Summary: To establish that the Christian must prepare to be “fit-to-fight.” Paul gives the saints at Ephesus their operations order to engage the forces of evil successfully. It outlines the enemy situation, rules of engagement, and equipment safeties (protections).



1. The Enemy Situation

2. The Engagement Strategies

3. The Equipment Safeties


1. In this lesson today, we will discuss the theme: “Ephesus’ Operations Order.” This lesson will deal with the saint’s need to understand the enemy situation in this fight; the battle environment and rules of engagement and the equipment safeties required: for the saint’s battle in their spiritual warfare, against the wiles of the devil and his allies. We will review Paul’s Operations Order (OPORD) written to Ephesus’ that would enable them: to be fit-to-fight! He wrote: “Finally, my brethren, be strong in the Lord, and the power of his might. Put on the whole armor of God, that ye may be able to stand against the wiles of the devil,” Ephesians 6:10-11. This begins his final directives to the church. It constitutes an assured victory for them over the “wiles of the devil” in their warfare; and, to all the saints in every age, affording them the same triumph. This sermon uses elements of the Army’s 5 Paragraph Operations Order, Reference, 7, at the end of this lesson.

2. First, we will review the saint’s “situational awareness” regarding their enemy during this spiritual warfare. Paul mentions this twice in the text of emphasis. First, he wrote: “Put on the whole armor of God: that ye may be able to stand against the wiles of the devil,” Ephesians 6:11. Second, he penned: “Wherefore take unto you the whole armor of God, that ye may be able to withstand in the evil day and having done all, to stand,” Ephesians 6:13. The saints at Ephesus were given an OPORD to make them aware of the enemy’s situation during this spiritual warfare. Paul also instructs them to don the whole armor of God: that they may be able to stand against the wiles, i.e., the evil devices and works of the devil.

3. Second, we will consider the saint’s engagement strategies in sustained warfare: during their temptations, trials, and spiritual conflicts. Paul mentions: “For we (you and I) wrestle not against flesh and blood, but principalities, against powers, against the rulers of the darkness of this world, against spiritual wickedness in high places,” Ephesians 6:12. These are the devil's principalities, powers, rulers of this world's darkness, and spiritual wickedness in high places (above the earthly realm). Paul was currently engaged in a battle for the gospel's message; he waged within the household of Caesar and the Roman government: while a prisoner of Rome.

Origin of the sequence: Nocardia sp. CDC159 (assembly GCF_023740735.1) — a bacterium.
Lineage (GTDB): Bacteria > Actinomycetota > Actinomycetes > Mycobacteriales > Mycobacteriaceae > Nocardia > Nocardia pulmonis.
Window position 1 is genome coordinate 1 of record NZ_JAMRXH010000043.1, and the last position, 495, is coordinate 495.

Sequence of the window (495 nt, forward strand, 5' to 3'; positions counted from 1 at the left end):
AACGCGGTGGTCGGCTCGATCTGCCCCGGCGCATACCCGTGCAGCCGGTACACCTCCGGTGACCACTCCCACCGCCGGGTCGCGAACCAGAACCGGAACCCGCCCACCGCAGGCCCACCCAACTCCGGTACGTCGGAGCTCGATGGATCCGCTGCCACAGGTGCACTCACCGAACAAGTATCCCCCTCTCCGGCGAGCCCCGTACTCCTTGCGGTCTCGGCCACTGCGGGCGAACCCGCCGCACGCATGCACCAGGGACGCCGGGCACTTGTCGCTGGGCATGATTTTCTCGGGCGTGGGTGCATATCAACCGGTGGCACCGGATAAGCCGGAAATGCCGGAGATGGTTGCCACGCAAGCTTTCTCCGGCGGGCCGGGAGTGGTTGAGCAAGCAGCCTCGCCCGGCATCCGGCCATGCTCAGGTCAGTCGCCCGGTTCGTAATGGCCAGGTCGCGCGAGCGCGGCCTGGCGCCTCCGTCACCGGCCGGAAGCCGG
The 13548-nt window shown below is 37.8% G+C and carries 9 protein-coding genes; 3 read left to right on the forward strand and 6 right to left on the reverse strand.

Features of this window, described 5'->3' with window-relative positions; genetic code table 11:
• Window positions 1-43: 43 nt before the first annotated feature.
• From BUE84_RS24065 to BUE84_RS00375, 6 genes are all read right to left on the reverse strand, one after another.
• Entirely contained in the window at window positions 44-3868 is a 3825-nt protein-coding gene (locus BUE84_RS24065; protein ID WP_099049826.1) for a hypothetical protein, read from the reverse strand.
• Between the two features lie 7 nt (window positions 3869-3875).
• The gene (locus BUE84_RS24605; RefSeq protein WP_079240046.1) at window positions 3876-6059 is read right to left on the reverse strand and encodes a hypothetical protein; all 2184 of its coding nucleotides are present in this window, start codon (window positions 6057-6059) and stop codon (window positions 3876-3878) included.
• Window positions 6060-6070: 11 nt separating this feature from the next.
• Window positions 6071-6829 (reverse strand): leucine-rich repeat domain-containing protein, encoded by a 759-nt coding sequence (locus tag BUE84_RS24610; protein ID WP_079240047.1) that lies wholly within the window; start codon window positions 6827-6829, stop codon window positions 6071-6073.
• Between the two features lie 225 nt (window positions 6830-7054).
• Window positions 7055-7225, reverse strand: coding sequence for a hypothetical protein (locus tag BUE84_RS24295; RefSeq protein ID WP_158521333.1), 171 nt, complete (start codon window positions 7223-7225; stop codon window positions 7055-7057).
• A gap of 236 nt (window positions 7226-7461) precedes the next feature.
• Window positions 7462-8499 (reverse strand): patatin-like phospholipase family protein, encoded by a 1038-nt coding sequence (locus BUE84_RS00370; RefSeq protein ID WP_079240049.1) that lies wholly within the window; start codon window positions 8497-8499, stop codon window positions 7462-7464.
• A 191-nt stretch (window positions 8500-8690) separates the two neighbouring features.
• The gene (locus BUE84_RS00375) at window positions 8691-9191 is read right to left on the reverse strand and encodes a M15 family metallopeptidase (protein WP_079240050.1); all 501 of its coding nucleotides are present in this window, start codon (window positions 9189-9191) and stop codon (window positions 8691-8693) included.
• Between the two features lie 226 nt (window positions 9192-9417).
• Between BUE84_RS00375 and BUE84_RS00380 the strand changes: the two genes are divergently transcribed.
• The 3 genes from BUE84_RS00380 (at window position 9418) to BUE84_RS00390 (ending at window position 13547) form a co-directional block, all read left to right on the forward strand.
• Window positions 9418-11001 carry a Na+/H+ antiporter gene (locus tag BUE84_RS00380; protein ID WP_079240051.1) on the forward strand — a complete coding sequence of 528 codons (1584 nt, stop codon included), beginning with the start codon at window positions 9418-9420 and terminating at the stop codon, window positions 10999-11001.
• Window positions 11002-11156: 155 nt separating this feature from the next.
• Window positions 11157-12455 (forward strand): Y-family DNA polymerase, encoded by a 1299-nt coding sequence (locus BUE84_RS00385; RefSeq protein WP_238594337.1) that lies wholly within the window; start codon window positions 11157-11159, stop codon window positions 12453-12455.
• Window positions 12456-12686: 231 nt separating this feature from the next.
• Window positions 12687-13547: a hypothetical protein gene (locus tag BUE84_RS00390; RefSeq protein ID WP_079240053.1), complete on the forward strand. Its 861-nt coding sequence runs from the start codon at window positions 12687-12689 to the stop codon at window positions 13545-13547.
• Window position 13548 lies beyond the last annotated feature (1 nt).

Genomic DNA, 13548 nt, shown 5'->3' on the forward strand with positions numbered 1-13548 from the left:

4. Lastly, we will investigate the saint’s equipment safeties or the "whole armor" of God, designed to be worn during their stand against the devil and his allies. Finally, he pens: “Wherefore take unto you the whole armor of God; that ye may be able to withstand in the evil day, and having done all, to stand. Stand therefore, having your loins girt about with truth, and having on the breastplate of righteousness; And your feet shod with the preparation of the gospel of peace; Above all, taking the shield of faith, wherewith ye shall be able to quench all the fiery darts of the wicked. And take the helmet of salvation, and the sword of the Spirit, which is the word of God,” Ephesians 6:13-17. This is the saint’s battle dress equipment (BDE). The saint’s BDE is worn always to repel Satan’s constant assaults against their faith, hope, and loving obedience to their Captain in battle: the Lord Jesus Christ. Amen. With this brief introduction behind us, let’s consider the first point, “the enemy situation.”



A. First, he wrote: “Finally, my brethren, be strong in the Lord, and in the power of His might,” Ephesians 6:10. Paul’s Letter to Ephesus was full of mysteries and instructions to these saints (Chapters 1-5). He now concludes his Letter to them. He states to them his last “finally.” This was a foundation for the purpose yet to come in this Letter. It had a dual purpose for the brethren (all saints). Observe--

1. Paul begins: "Finally, my brethren; that we must yet apply ourselves to our work and duty as Christ’s soldiers. Therefore, as good soldiers, it is burdened on us to be both strong-in-hearted and well-equipped for the battles that lay before us. Purpose one is that they “be strong in the Lord.”

2. Strong in the Lord. This was a theme throughout all Paul’s Letters to the saints: that they are to be strong in the Lord. Our strength for this warfare begins, continues, and will end by being strong in the Lord. This is a bold appeal for the soldiers of the Lord; to be of good courage and unafraid during their engagement with the forces of evil and the evil one himself.

NOTE: Illustrate “Jehovah’s encouragement and assurances to Joshua,” Joshua 1:1; Joshua 1:5-9. He said: “As I was with Moses: so shall I be with you. Be strong and very courageous; be not afraid, neither be thou dismayed: for the LORD thy God is with thee whithersoever thou goest,” Joshua 5:13-15. He promised to be with Joshua in all of his battles. You can read about Jehovah’s strategies to take the city of Jericho, Joshua 6:1-27. It will encourage your hearts!

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